During the holidays, SNF staff across the country welcome an increased number of visitors with special treats to share with loved ones. While extra visitors and sweet treats add to the spirit of the facility at holiday times, they can also pose safety risks to residents. (Consider a yummy pumpkin roll with cream cheese frosting, left at room temperature for 48 hours in a resident’s room.) If you haven’t already done so, now is a good time to shore up your facility’s visitor food policy implementation. Here’s how:
1. Make the front desk the first stop.
“When family and friends sign in at the front desk, we make sure that all food and beverages are brought to the nurses’ station and that nursing is made aware of the food items. That said, about 80% of visitors comply, but about 20% think it doesn’t apply to them. This makes it tough,” shares Lynn Milligan, MSN-Ed, RN, C-NE, RAC-CT, director of education and employee health at Leahi Hospital in Honolulu, HI. “Out of caution, you should assume that not all visitors are reporting food—because they couldn’t find a nurse, they chose not to show a nurse, or they just assumed the food item was okay.”
2. Educate visitors on how outside food can impact resident safety.
“It’s important to remind visitors that resident diets may be restricted for any number of reasons,” stresses Milligan. A resident who has suffered a stroke or suffers from Parkinson’s disease may require an altered texture that enables swallowing, a diabetic resident may need sugars limited, a hypertensive resident may need low sodium, and a resident on dialysis may need a variety of restrictions.
Beyond dietary restrictions, it’s important to ensure that all outside food is labeled, dated, and kept at a safe temperature. All outside food should be thrown out after 72 hours. Not only does this protect the resident the food was intended for, it also protects other residents, such as a roommate who could stumble upon left-out food and choke, for example.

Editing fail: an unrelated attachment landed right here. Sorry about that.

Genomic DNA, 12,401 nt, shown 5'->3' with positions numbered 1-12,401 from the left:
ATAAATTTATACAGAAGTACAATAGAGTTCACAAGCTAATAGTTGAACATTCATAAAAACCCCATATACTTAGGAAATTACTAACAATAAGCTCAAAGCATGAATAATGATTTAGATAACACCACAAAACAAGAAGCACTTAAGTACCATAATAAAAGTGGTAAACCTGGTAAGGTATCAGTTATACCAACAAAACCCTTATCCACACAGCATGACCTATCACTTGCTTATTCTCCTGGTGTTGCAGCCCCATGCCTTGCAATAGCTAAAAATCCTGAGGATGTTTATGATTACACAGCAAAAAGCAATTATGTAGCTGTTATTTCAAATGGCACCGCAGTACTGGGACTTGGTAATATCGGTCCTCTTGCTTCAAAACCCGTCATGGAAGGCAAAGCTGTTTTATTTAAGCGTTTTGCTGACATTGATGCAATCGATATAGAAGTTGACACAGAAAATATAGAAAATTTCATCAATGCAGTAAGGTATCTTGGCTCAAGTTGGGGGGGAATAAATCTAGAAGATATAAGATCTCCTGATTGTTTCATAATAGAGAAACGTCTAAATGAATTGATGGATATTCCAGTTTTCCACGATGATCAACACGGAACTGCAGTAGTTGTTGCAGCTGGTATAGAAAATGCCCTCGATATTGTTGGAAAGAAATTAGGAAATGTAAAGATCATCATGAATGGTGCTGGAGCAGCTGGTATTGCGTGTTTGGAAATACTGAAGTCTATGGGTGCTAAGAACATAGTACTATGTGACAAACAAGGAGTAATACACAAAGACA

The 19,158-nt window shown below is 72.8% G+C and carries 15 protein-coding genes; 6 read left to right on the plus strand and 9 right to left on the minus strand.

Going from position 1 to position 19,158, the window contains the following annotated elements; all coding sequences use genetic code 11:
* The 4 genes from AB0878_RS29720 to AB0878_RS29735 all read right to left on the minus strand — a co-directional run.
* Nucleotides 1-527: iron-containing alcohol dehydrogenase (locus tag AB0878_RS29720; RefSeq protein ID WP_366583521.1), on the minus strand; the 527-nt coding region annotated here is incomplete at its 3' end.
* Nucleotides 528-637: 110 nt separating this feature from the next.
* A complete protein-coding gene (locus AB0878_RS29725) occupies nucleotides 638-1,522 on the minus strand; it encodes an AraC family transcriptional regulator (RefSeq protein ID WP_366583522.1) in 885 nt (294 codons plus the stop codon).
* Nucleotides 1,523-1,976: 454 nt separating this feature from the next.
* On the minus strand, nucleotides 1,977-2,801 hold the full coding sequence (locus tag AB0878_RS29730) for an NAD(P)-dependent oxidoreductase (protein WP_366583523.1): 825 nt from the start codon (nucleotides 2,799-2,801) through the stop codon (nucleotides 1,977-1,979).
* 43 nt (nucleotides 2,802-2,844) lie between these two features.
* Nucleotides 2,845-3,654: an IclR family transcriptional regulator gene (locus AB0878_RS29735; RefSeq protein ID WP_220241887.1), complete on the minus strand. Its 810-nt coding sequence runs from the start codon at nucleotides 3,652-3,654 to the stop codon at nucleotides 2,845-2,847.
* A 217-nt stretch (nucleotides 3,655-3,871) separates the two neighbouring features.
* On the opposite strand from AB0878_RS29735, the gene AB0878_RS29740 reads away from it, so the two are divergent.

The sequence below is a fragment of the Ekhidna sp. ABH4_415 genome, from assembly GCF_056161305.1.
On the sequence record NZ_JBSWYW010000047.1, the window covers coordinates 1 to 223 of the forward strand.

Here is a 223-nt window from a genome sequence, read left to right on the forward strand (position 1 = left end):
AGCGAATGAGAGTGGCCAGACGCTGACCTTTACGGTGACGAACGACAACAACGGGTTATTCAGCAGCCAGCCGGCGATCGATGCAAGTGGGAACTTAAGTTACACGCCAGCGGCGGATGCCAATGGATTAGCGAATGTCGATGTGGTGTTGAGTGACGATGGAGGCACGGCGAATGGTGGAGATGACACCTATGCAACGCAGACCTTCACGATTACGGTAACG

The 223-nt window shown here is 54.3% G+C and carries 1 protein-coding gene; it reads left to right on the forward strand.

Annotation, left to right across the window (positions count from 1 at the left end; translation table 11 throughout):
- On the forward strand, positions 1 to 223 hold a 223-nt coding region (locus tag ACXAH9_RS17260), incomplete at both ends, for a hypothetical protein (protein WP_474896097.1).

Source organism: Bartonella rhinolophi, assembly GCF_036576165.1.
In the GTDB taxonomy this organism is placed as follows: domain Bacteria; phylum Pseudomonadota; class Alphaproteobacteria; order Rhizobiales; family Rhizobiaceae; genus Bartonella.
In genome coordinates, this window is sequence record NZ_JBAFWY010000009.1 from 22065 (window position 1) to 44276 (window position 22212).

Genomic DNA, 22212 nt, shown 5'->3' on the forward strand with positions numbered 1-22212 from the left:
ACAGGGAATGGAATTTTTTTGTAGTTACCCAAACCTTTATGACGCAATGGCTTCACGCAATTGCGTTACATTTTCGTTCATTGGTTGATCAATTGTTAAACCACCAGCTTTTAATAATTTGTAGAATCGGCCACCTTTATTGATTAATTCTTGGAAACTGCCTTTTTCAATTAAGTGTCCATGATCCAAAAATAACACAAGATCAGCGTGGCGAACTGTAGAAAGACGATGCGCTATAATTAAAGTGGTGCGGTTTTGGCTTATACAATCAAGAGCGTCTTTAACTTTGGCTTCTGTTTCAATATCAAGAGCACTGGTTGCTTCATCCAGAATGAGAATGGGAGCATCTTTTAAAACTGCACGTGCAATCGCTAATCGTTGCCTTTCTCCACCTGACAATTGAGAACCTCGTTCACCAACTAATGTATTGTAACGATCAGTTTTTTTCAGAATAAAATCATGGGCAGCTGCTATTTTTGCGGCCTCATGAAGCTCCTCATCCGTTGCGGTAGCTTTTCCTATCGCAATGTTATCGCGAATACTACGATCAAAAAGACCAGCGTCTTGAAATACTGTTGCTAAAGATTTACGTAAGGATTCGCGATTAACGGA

3. Be welcoming.
“At my facility, we have assigned staffing, and staff would notice an unusual visitor,” remarks Milligan. She suggests encouraging staff to welcome unfamiliar visitors in the hallway to help make sure they are following the policy. “A simple Hi. Who are you here visiting? Do you have any questions? goes a long way. Remember that infrequent visitors often need the most education.”
4. Remind staff starting in November.
“We find that food starts trickling into the facility around Thanksgiving,” says Milligan. She suggests a policy review at a November staff meeting. Additionally, she recommends printing out a policy reminder in the break room to keep the visitor food policy on the forefront of everyone’s mind.
5. Keep an eye out in resident rooms in the evening.
If food was left by a well-meaning visitor, it should be stored or thrown out as appropriate. “Ask CNAs to check for food left after visitors during evening rounds,” suggests Milligan.
6. As necessary, write the option for a waiver form into the policy.
“If a resident and/or their legal representative have been educated about a specific food item, that the resident shouldn’t have this, but the resident continues to choose to consume that item regardless, offer a waiver form that acknowledges this resident choice,” says Milligan. This will protect the facility and honor the resident’s choice.
“Food is often one of the last pleasures and decisions that a resident has control over, depending on their disease process,” says Milligan. When you enforce your facility’s policy, it’s important both to comply with regulation for resident safety and to do so in a way that honors the resident.
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